The staff started by calling all of the hospitals I had “membership” cards for: hospitals that I have visited in the past that have my information on record. I’m the unofficial king of ambulance rides, having been taken to hospital at least a dozen times over the last 6 years, so I know the procedure. Fortunately my bleeding had stopped but I was still coughing up a lot of phlegm. Since Feb. 11th was a National Holiday, a lot of doctors were not on staff, limiting my choices of available care. I needed to see a respiratory specialist, but every hospital in Osaka city turned us away, since they had no one on staff. While searching for a place to take me, I was texting Kanako, who finally arrived back at our place and joined me in the ambulance. A hospital in Takatsuki (a 30-minute drive from Osaka) agreed to accept me, but the ambulance drivers weren’t enthusiastic about taking me all the way up there. They decided to first take me to the Osaka Central Emergency Medical Clinic, an off-hours alternative to hospitals located a few blocks from where I lived. I’d get to see a throat specialist first to make sure the bleeding was coming from my lungs and not from my throat.

The ambulance staff wheeled me into the clinic, which was filled to the rafters with influenza-stricken children. There were more germs floating around here than in a scientific laboratory. They handed me off to the nursing staff, where we waited our turn to see the doctor. About 45 minutes later, I finally got a chance to see the specialist, who shoved a camera into my nose and down my throat. “It’s all clean”, he said, which confirmed my initial suspicions that my lungs were the culprit. He sent me across the hall to Internal Medicine, where I waited another half-an-hour before seeing the overworked physician. He ordered an x-ray and sent me to the other side of the clinic to the X-ray technician. I’m not sure if it was the deep breaths, the radiation exposure, or just incredibly strange timing, but as soon as the images were taken I started throwing up blood again. The technician let out a gasp and sent me back across the hall to the doctor, through the lobby of awaiting patients.

Kanako’s look of horror intensified as she saw how much blood I was spitting up. The nurses grabbed me and thrust me in front of the doctor, who ushered me into a private room away from the other patients, who by now were staring in shocked disbelief. The nurses came over and provided towels while my physician got on the phone, trying to find a hospital that would accept me. It was round 2 of our ridiculous debacle. The initial ambulance drivers had definitely weaseled their way out of the situation by abandoning me at this godforsaken clinic. The bleeding stopped again but erupted once more about 20 minutes later. This time  I soaked the bed sheets and even had blood coming out of my nose because I was coughing so violently. Kanako and I started yelling at the nurses, and the doctor abandoned all of his other patients to assist. He got back on the phone, this time calling some of his personal physician friends for advice. They hooked me up to an IV to help stop the bleeding, and we finally connected with a hospital in Kishiwada city (a 30-minute drive south of Osaka) that would accept me. The doctors told me that if they couldn’t find a hospital for me then they would have no other choice than to send me home. I wanted to go to ANY hospital in Kansai, but the system doesn’t work that way. Osaka ambulance drivers are not allowed to cross prefectural borders. Even if there was a hospital in Kobe or Kyoto that would accept me, I would have no way of getting there unless I jumped on a train, crossed into the prefecture, and then called the ambulance.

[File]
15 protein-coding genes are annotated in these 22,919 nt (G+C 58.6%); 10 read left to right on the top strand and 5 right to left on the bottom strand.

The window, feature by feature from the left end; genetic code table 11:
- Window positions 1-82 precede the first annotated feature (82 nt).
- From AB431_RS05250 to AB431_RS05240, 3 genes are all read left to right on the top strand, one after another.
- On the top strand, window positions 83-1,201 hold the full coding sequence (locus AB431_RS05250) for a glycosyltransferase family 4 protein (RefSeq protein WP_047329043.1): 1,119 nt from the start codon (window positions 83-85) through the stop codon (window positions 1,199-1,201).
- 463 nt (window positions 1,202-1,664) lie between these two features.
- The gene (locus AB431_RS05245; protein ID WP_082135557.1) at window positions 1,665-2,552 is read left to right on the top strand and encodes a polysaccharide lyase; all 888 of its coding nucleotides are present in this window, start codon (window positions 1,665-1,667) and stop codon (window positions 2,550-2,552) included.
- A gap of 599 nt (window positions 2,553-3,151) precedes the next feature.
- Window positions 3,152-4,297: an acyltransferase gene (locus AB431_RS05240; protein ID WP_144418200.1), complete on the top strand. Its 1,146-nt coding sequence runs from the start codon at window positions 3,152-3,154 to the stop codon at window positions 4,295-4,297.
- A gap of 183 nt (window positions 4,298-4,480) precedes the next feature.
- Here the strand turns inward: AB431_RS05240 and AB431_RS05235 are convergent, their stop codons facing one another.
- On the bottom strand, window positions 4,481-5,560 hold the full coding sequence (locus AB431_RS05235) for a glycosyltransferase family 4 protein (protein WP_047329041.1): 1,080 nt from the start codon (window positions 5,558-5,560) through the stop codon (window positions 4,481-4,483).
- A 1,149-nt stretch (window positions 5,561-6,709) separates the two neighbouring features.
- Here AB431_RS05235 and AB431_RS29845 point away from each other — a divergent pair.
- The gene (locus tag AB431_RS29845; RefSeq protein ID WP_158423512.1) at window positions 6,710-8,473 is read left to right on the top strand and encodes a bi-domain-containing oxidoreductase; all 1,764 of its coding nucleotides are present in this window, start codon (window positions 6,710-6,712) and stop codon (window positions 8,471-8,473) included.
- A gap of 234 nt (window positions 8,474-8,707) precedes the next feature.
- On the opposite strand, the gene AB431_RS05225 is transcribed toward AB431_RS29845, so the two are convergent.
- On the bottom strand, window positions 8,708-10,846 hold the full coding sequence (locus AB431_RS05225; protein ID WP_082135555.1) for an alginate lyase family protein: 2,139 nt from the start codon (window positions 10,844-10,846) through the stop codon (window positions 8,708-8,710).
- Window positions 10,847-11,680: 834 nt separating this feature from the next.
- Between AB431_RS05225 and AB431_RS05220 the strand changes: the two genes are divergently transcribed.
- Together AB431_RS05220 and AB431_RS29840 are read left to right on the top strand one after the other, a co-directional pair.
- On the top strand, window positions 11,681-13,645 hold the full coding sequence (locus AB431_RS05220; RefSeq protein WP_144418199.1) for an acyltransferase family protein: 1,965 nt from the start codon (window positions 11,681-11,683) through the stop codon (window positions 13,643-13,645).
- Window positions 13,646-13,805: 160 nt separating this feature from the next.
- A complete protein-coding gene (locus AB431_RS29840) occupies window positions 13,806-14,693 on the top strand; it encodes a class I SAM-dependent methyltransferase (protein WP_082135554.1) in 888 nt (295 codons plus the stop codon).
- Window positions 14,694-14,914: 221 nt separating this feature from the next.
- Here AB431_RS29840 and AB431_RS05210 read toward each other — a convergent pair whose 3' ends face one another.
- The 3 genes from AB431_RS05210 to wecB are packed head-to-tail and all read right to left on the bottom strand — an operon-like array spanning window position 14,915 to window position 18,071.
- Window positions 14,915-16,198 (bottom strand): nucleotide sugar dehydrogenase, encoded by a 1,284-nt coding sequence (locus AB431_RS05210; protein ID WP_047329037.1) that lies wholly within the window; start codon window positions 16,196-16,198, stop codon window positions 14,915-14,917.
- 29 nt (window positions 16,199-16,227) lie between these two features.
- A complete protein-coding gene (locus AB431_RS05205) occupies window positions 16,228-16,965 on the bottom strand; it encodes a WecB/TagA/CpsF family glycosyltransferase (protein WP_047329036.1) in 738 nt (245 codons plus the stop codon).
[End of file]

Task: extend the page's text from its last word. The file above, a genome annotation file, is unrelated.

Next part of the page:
The ambulance came and rescued me from the clinic at 11:30pm, preciously 6 hours after I had initially called for assistance. Japan’s emergency network works wonderfully if you follow two very important rules:  1) Don’t get sick on a weekend. 2) Don’t get sick from something that needs a specialists care. Broken bone? The Flu? No problem. A heart attack or cerebral hemorrhaging? Call the priest.

I arrived in Kishiwada and was immediately taken to my room, where the tests commenced. I had a CT scan to determine the cause of the bleeding, and a short time later a doctor came in to meet with me. He basically told me the main doctor wouldn’t be in until Tuesday, and that I could remain her for the remainder of the weekend in case my condition deteriorated. Phew, it looks like I would live through this one, at least for the time being.

(To be continued)

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Another setback part 1

I’m really starting to think I should rename this blog the QQ Tales after the Japanese word for emergency, 救急 (kyuukyuu). After my brush with death at the beginning of January, I thought I could focus my energy on overcoming my newly-found fear of winter mountaineering and plan some rewarding hikes for the upcoming spring. Alas it was not to be.

Sunday the 10th of February started off like most Sundays. A late lie-in followed by a simple breakfast before heading to one of my usual haunts for a leisurely lunch. Afterwards, I settled down to work, chipping away at a few writing projects and programming my new GPS device for a Monday hike into the Rokko mountain range. Like most lazy weekends, I headed to bed shortly after 5pm for a quick power nap to give me a boost of energy for cooking a hearty stew for the next day’s hike. Immediately after lying down, I started to cough. This is a regular routine, as I usually cough when heading to sleep. Sometimes the cough is gentle, while other times I heave violently for a short time before the muscles relax and I drift off to sleep. My chronic cough is dry, unproductive, and the result of years of battling allergies and asthma.

Several strong spasms swelled from deep within my diaphragm, which somehow set off a bizarre chain-reaction of events. In the blink of an eye, my dry cough quickly became wet, as I could feel the liquid move smoothly across my entire chest cavity. I haven’t had a smooth cough like this since I was a child, as the ease of movement of phlegm felt so relieving after years of not being able to eject much sputnum. While still on my back, I grabbed a tissue from a tissue box I handily keep by the side of my bed and spit out a large amount of warm phlegm that had collected in my oral cavity. The tissue turned bright red, as if I had just placed it on a gaping wound.

I jumped up from bed, ran over to the sink, and vomited a cupful of fresh hemoglobin into the sink while continuing to cough violently. Running back to the bedroom, I grabbed my cell phone, called my wife, and quickly and efficiently explained the situation. If I passed out before making the emergency call, at least my wife would know the reason. I headed into the dining room, pulled a trash bag close to my seated torso, and dialed 119, somehow managing to logically convey my vital information despite my lethal expulsion of plasma. With the ambulance in route, I clumsily gathered my belongings and sat at the entrance of my apartment, door propped, in case I should lose consciousness before help arrived.

part 2